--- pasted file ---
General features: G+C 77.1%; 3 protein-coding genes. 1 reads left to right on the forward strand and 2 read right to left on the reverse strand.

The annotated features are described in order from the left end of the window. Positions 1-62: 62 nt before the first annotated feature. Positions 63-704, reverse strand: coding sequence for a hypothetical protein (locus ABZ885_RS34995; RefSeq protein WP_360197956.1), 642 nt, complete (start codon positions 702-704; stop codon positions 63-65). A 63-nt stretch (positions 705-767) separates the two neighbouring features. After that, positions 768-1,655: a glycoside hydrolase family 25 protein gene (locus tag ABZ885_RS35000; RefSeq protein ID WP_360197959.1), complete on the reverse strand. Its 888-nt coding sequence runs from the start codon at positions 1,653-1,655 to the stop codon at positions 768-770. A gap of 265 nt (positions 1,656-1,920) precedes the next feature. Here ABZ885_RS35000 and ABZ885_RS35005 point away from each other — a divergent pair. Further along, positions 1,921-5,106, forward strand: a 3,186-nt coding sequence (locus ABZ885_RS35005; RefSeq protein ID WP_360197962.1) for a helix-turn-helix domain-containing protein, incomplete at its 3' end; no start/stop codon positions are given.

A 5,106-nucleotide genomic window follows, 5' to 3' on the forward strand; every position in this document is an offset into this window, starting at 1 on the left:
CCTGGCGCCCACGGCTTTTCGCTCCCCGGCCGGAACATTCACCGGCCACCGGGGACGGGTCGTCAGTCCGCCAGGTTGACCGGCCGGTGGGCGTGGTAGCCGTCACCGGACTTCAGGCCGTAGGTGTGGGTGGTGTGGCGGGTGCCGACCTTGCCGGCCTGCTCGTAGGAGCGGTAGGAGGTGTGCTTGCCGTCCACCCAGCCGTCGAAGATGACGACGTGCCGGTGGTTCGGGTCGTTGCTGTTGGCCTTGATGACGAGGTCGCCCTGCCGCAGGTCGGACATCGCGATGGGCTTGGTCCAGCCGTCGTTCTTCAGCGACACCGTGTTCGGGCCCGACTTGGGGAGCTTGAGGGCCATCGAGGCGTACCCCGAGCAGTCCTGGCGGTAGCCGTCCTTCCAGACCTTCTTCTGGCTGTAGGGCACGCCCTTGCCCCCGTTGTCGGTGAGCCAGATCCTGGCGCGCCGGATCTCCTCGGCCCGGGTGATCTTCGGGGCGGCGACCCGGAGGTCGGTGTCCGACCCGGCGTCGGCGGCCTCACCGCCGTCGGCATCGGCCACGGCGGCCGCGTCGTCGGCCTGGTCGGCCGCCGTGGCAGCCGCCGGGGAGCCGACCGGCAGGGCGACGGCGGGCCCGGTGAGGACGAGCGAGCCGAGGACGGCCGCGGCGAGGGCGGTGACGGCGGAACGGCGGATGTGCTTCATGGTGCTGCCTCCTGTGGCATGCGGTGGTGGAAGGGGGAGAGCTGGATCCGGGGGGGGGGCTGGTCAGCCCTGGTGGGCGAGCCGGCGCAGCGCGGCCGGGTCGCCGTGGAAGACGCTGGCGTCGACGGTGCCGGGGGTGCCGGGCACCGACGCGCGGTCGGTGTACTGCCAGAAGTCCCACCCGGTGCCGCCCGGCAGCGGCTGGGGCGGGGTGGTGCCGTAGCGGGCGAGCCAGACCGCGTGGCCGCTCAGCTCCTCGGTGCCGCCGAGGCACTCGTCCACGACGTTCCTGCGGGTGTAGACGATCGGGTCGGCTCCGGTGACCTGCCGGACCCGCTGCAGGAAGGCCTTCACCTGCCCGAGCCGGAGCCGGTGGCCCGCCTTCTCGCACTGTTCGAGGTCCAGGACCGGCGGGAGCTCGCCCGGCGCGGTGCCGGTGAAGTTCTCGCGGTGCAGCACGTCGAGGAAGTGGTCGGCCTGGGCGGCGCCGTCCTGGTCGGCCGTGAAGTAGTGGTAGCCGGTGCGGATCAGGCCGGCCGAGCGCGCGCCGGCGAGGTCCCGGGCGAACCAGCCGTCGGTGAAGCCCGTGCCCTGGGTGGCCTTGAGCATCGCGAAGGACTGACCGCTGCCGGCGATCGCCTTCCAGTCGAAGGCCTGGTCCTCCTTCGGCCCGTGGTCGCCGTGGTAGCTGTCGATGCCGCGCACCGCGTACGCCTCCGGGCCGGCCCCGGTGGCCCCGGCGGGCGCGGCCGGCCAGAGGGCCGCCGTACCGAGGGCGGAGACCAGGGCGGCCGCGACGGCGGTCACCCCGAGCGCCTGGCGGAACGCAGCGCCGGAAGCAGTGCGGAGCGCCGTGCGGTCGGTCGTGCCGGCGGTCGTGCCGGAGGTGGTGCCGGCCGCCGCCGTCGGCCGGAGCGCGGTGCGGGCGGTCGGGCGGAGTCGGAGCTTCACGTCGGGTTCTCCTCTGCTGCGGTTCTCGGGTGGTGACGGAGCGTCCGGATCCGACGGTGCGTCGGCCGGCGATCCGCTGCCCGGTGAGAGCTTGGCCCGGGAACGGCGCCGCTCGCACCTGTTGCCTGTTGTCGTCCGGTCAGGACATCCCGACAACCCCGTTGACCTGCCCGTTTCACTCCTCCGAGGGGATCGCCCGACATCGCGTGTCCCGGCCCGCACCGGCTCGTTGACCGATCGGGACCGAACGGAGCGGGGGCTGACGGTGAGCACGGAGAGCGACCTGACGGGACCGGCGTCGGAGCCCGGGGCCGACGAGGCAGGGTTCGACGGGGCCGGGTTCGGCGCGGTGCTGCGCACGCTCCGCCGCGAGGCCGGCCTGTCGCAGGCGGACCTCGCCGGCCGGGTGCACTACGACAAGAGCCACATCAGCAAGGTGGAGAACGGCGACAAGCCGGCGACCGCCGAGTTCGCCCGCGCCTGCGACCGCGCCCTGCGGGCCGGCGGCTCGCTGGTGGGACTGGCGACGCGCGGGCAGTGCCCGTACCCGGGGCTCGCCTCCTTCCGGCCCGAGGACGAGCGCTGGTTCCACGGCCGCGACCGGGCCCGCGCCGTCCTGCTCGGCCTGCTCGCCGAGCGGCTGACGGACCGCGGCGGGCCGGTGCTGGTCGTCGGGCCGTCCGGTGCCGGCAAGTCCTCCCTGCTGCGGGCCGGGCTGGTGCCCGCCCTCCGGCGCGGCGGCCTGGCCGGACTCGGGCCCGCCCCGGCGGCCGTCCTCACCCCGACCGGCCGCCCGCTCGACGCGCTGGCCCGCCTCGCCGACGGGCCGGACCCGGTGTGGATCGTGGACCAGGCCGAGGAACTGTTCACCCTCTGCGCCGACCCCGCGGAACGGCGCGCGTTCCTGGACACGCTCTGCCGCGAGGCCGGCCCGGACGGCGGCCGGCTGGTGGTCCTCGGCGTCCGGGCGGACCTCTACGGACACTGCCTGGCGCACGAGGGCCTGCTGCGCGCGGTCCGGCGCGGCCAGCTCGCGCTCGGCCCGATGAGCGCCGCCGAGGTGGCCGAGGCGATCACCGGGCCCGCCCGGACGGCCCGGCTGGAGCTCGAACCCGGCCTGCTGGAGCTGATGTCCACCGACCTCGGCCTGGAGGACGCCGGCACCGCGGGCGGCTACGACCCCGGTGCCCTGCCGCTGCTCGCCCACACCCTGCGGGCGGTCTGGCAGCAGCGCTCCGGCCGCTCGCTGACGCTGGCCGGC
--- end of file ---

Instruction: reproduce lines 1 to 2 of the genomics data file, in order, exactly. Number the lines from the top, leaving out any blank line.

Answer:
General features: G+C 77.1%; 3 protein-coding genes. 1 reads left to right on the forward strand and 2 read right to left on the reverse strand.

The annotated features are described in order from the left end of the window. Positions 1-62: 62 nt before the first annotated feature. Positions 63-704, reverse strand: coding sequence for a hypothetical protein (locus ABZ885_RS34995; RefSeq protein WP_360197956.1), 642 nt, complete (start codon positions 702-704; stop codon positions 63-65). A 63-nt stretch (positions 705-767) separates the two neighbouring features. After that, positions 768-1,655: a glycoside hydrolase family 25 protein gene (locus tag ABZ885_RS35000; RefSeq protein ID WP_360197959.1), complete on the reverse strand. Its 888-nt coding sequence runs from the start codon at positions 1,653-1,655 to the stop codon at positions 768-770. A gap of 265 nt (positions 1,656-1,920) precedes the next feature. Here ABZ885_RS35000 and ABZ885_RS35005 point away from each other — a divergent pair. Further along, positions 1,921-5,106, forward strand: a 3,186-nt coding sequence (locus ABZ885_RS35005; RefSeq protein ID WP_360197962.1) for a helix-turn-helix domain-containing protein, incomplete at its 3' end; no start/stop codon positions are given.